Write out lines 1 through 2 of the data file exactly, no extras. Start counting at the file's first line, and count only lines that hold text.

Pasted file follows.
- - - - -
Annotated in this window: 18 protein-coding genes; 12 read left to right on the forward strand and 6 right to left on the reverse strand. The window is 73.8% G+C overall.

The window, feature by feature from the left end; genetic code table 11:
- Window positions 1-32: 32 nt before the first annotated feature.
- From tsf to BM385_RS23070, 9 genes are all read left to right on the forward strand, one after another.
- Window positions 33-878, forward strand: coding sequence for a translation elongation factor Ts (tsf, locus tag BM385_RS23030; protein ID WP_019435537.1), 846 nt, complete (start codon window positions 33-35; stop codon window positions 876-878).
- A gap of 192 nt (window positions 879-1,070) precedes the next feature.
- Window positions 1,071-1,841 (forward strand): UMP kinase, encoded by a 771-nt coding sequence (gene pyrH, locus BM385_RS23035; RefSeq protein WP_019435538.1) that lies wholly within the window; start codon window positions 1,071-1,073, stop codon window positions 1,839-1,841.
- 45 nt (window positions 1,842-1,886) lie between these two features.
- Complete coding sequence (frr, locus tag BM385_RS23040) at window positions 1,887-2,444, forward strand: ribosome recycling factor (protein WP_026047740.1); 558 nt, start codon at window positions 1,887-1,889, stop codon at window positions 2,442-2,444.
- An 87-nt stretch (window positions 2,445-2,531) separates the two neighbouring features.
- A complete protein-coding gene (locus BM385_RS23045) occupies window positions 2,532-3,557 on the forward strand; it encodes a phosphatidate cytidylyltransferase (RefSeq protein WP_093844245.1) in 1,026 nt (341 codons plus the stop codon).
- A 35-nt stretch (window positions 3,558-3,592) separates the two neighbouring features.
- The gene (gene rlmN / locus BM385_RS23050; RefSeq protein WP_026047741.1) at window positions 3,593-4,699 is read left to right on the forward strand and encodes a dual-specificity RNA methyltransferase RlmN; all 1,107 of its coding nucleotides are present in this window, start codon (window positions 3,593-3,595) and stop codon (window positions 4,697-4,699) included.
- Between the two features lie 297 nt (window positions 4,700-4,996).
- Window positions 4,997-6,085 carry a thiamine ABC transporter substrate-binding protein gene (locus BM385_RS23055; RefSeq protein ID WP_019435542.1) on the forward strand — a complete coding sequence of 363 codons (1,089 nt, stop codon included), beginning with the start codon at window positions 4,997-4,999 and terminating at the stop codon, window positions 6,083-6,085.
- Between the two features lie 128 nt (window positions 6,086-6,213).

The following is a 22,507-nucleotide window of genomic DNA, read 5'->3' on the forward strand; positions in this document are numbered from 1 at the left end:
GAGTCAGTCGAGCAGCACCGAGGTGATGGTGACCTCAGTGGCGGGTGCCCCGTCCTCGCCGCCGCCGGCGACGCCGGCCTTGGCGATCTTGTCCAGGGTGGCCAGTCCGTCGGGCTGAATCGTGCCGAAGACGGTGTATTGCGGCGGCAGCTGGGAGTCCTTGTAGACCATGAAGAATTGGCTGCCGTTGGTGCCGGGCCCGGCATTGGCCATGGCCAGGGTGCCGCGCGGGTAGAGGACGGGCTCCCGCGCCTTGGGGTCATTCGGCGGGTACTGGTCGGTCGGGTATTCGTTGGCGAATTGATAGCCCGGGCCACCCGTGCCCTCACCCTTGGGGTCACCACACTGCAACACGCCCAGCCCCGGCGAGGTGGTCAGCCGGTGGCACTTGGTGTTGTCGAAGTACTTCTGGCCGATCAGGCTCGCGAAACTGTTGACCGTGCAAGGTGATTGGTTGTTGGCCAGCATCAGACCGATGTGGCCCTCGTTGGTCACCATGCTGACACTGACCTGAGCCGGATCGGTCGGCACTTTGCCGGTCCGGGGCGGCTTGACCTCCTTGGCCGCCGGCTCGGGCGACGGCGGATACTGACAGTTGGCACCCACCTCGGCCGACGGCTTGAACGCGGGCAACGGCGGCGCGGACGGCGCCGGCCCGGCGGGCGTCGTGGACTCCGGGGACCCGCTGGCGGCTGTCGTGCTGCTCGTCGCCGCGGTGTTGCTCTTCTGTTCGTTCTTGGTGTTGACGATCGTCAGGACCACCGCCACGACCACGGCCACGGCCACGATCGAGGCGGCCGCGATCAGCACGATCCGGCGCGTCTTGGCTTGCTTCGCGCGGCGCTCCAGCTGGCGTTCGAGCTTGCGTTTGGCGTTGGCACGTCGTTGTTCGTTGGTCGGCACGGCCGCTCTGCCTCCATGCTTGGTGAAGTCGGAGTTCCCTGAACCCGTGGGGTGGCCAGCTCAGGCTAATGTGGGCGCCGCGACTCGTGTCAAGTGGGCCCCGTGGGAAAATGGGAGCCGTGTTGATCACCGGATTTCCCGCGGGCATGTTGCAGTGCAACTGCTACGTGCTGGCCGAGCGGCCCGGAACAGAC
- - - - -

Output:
Annotated in this window: 18 protein-coding genes; 12 read left to right on the forward strand and 6 right to left on the reverse strand. The window is 73.8% G+C overall.

The window, feature by feature from the left end; genetic code table 11: